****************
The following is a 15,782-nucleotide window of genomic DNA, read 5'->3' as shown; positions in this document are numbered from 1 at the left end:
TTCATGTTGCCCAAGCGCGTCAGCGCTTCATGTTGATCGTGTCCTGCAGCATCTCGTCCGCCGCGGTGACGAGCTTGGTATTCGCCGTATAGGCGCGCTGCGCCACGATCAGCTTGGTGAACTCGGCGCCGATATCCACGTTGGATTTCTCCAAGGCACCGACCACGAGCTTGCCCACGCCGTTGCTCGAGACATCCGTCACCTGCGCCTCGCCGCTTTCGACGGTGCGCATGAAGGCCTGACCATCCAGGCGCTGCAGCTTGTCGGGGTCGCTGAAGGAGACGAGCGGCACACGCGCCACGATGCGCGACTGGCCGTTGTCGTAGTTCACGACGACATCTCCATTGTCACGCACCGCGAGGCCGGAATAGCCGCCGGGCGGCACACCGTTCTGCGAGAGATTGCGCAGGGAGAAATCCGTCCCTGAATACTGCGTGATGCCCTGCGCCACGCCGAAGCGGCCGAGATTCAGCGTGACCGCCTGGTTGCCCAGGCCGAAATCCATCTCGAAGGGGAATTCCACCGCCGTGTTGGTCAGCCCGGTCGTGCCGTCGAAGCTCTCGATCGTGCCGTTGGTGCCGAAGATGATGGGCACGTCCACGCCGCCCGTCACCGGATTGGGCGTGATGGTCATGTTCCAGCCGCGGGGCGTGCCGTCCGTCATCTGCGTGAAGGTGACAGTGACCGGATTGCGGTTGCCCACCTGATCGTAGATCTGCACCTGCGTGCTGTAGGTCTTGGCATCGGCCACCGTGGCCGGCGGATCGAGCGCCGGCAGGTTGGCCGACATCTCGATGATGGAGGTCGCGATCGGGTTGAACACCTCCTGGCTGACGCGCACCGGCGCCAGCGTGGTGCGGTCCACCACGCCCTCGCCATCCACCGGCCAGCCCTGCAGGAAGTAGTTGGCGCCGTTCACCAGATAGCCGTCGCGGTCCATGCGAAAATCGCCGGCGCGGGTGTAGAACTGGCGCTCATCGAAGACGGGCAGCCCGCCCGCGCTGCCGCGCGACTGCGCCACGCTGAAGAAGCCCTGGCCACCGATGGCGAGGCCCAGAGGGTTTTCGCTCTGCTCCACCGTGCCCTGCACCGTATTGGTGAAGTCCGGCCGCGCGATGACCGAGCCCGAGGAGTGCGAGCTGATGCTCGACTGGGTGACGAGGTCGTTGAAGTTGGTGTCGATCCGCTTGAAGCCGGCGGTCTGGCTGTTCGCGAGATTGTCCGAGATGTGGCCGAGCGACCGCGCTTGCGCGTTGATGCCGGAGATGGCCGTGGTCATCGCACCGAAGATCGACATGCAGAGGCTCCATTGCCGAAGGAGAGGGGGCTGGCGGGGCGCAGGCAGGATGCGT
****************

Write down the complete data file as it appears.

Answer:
The following is a 15,782-nucleotide window of genomic DNA, read 5'->3' as shown; positions in this document are numbered from 1 at the left end:
TTCATGTTGCCCAAGCGCGTCAGCGCTTCATGTTGATCGTGTCCTGCAGCATCTCGTCCGCCGCGGTGACGAGCTTGGTATTCGCCGTATAGGCGCGCTGCGCCACGATCAGCTTGGTGAACTCGGCGCCGATATCCACGTTGGATTTCTCCAAGGCACCGACCACGAGCTTGCCCACGCCGTTGCTCGAGACATCCGTCACCTGCGCCTCGCCGCTTTCGACGGTGCGCATGAAGGCCTGACCATCCAGGCGCTGCAGCTTGTCGGGGTCGCTGAAGGAGACGAGCGGCACACGCGCCACGATGCGCGACTGGCCGTTGTCGTAGTTCACGACGACATCTCCATTGTCACGCACCGCGAGGCCGGAATAGCCGCCGGGCGGCACACCGTTCTGCGAGAGATTGCGCAGGGAGAAATCCGTCCCTGAATACTGCGTGATGCCCTGCGCCACGCCGAAGCGGCCGAGATTCAGCGTGACCGCCTGGTTGCCCAGGCCGAAATCCATCTCGAAGGGGAATTCCACCGCCGTGTTGGTCAGCCCGGTCGTGCCGTCGAAGCTCTCGATCGTGCCGTTGGTGCCGAAGATGATGGGCACGTCCACGCCGCCCGTCACCGGATTGGGCGTGATGGTCATGTTCCAGCCGCGGGGCGTGCCGTCCGTCATCTGCGTGAAGGTGACAGTGACCGGATTGCGGTTGCCCACCTGATCGTAGATCTGCACCTGCGTGCTGTAGGTCTTGGCATCGGCCACCGTGGCCGGCGGATCGAGCGCCGGCAGGTTGGCCGACATCTCGATGATGGAGGTCGCGATCGGGTTGAACACCTCCTGGCTGACGCGCACCGGCGCCAGCGTGGTGCGGTCCACCACGCCCTCGCCATCCACCGGCCAGCCCTGCAGGAAGTAGTTGGCGCCGTTCACCAGATAGCCGTCGCGGTCCATGCGAAAATCGCCGGCGCGGGTGTAGAACTGGCGCTCATCGAAGACGGGCAGCCCGCCCGCGCTGCCGCGCGACTGCGCCACGCTGAAGAAGCCCTGGCCACCGATGGCGAGGCCCAGAGGGTTTTCGCTCTGCTCCACCGTGCCCTGCACCGTATTGGTGAAGTCCGGCCGCGCGATGACCGAGCCCGAGGAGTGCGAGCTGATGCTCGACTGGGTGACGAGGTCGTTGAAGTTGGTGTCGATCCGCTTGAAGCCGGCGGTCTGGCTGTTCGCGAGATTGTCCGAGATGTGGCCGAGCGACCGCGCTTGCGCGTTGATGCCGGAGATGGCCGTGGTCATCGCACCGAAGATCGACATGCAGAGGCTCCATTGCCGAAGGAGAGGGGGCTGGCGGGGCGCAGGCAGGATGCGT